Aperture: Perhaps the fact that many people see Michelle Obama in the photograph included in this show is indicative of a “desire for the known,” as you aptly put it. Now that you’ve been at work on the Infinity series for a decade and a half, have you found viewers generally able to balance this desire for stability and familiarity with your own interest in pushing the meaning of the images out into more abstract, universal “big themes”? A related question: Given the methdological constraint of always setting the focus ring to infinity, what techniques have you developed over the years for varying the meaning conveyed by your pictures? I imagine it has something to do with color theory …

BA: For an artist like myself, who has a singular style, the challenge is always to keep a thread of familiarity connecting the bodies of work while at the same time spinning an expanding web in which each new portfolio is fresh enough to grab attention.

There are constraints to my blurred process—the images can’t be sharp, of course—but the range of subjects I can work with is broad. My overall goal of creating an ephemeral, spirit double for the real world is in some ways an endless quest, and each step along the way intersects with reality somewhat differently. The subject matter establishes the wide parameters of the meanings, but, yes, I use hues and values of color to fine-tune the emotional range of the individual images. My process is quite gestural: I mix and match colors, foregrounds, and backgrounds quickly and shoot rapidly. Sometimes it’s almost trancelike and depends on chance, but at the same time I’m fully aware of the principles of the contrast and harmony of colors.

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Bill Armstrong, Untitled (Film Noir #1431), 2011. Courtesy of the artist and ClampArt, New York, and HackelBury Fine Art, London.

Aperture: I wouldn’t have expected your process to be described as “gestural,” given the precision of the effects achieved by your individual prints. It must require rigorous editing. Your work is featured on the cover of the recent Aperture book The Edge of Vision. That book is about abstraction in photography, a topic that has been very prominent in recent conversations about the medium. Are these conversations—around the work of such photographers as Walead Beshty, Liz Deschenes, Mariah Robertson, Michele Abeles, and others who manipulate their materials—of interest to you?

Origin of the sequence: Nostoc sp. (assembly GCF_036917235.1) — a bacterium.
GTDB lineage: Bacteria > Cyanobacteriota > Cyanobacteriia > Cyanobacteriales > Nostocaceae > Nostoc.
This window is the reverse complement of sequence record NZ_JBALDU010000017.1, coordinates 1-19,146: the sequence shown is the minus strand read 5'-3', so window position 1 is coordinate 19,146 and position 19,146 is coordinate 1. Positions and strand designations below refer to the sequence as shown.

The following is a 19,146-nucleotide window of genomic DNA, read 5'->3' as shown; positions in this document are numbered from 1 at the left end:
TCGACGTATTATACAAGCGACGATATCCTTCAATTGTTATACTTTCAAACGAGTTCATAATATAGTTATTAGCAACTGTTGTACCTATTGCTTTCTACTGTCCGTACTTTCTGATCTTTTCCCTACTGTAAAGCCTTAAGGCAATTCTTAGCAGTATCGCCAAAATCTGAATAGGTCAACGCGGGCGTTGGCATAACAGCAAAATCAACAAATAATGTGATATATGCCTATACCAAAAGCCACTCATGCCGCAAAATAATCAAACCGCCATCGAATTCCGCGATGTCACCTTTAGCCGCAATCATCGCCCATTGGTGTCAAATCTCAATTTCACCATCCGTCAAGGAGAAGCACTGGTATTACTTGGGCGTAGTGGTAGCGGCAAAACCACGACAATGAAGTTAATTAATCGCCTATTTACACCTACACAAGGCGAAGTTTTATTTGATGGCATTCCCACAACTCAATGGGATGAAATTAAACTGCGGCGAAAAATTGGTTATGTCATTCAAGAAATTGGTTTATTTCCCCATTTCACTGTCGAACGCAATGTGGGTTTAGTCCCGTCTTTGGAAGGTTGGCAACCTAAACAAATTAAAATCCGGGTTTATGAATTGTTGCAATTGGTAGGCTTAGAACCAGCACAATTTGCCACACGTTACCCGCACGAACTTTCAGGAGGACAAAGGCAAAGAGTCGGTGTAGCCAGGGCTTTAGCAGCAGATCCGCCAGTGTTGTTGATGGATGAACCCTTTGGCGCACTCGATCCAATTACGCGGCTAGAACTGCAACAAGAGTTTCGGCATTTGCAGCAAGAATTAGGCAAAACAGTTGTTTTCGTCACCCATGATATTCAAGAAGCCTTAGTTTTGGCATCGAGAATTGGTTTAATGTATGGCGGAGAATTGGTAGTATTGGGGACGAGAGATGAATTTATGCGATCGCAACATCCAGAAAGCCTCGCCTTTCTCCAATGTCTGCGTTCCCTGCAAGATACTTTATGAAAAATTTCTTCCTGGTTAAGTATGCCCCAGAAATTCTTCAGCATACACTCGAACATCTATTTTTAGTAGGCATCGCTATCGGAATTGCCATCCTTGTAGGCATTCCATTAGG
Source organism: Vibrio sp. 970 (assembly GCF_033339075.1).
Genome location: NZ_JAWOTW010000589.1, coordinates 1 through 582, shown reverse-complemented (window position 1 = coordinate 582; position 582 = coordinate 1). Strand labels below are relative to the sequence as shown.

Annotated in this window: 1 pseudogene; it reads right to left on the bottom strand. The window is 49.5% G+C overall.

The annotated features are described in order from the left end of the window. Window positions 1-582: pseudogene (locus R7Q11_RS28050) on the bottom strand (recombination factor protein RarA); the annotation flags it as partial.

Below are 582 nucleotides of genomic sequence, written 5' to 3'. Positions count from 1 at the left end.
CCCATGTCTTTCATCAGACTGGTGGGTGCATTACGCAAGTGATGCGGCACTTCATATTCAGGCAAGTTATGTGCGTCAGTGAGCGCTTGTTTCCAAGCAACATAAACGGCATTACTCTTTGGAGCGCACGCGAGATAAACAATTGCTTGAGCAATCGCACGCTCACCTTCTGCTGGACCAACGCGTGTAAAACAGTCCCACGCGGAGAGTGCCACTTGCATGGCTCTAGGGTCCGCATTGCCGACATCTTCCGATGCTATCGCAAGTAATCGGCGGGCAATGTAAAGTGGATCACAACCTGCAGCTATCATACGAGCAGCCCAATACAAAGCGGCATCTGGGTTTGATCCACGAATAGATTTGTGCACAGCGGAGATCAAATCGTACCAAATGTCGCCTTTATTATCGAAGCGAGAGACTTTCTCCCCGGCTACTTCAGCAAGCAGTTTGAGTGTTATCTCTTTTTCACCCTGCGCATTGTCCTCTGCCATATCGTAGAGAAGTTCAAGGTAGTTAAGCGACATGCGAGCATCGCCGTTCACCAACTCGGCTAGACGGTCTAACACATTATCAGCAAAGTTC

BA: I mention the “gestural” aspect of my work because I often find that if I work with a palette of colors one day, the next day those colors won’t interest me. There’s a subconscious aspect driving the process—the work is expressing some sensitivity or mood that I’m not aware of—and that seems important.

Of course, the printing requires care and precision. I’m still making my own prints in the color darkroom, and I do think the prints in the ClampArt show jump off the wall, if I say so myself. Brian Clamp is a wizard with lighting, and that makes a big difference. I know some people think working in the darkroom is a bit pathetic these days, but I’m proud of those prints!

I’m thrilled that there’s a new interest in abstract photography. I’ve always thought of the lens as a paintbrush for making creative images. Over the years, I’ve often felt out of step with my peers: in the beginning people even told me color was for commercial work and black and white was for art! Luckily I didn’t listen.

I love smart, original, and visually compelling work: Mariah Robertson and Walead Beshty’s virtuoso photograms blow me away. How about Ellen Carey’s crumpled series; do you know those? They make me want to work without a camera—it’s so pure and direct. I show the mixed-media artists, Sarah Anne Johnson and Sam Falls, in my class, as well the rest of the Higher Pictures crew: Artie Vierkant, Jessica Eaton, Letha Wilson. I’m also interested in the idea of the printer being the medium. Wade Guyton, Gerhard Richter, and John Baldessari all had big shows last year, making inkjet prints without using a camera. I bet we’ll see more of that.

I’ve been making some abstract videos myself. I had an exhibition of them in 2011 at the Cornell Museum of Art. I’d love to make more, I’ve got lots of ideas, but it’s hard to find the time. Lately, I’ve been making some abstract images in the subway with a camera phone. Maybe they will see the light of day sometime—I’m not sure yet.

Aperture: Unlike some iterations of your Infinity series, the subjects in Film Noir are all human, are all seen full-length, and are often in outdoor locations. Can you speak about the decisions that led to these being the works’ defining characteristics?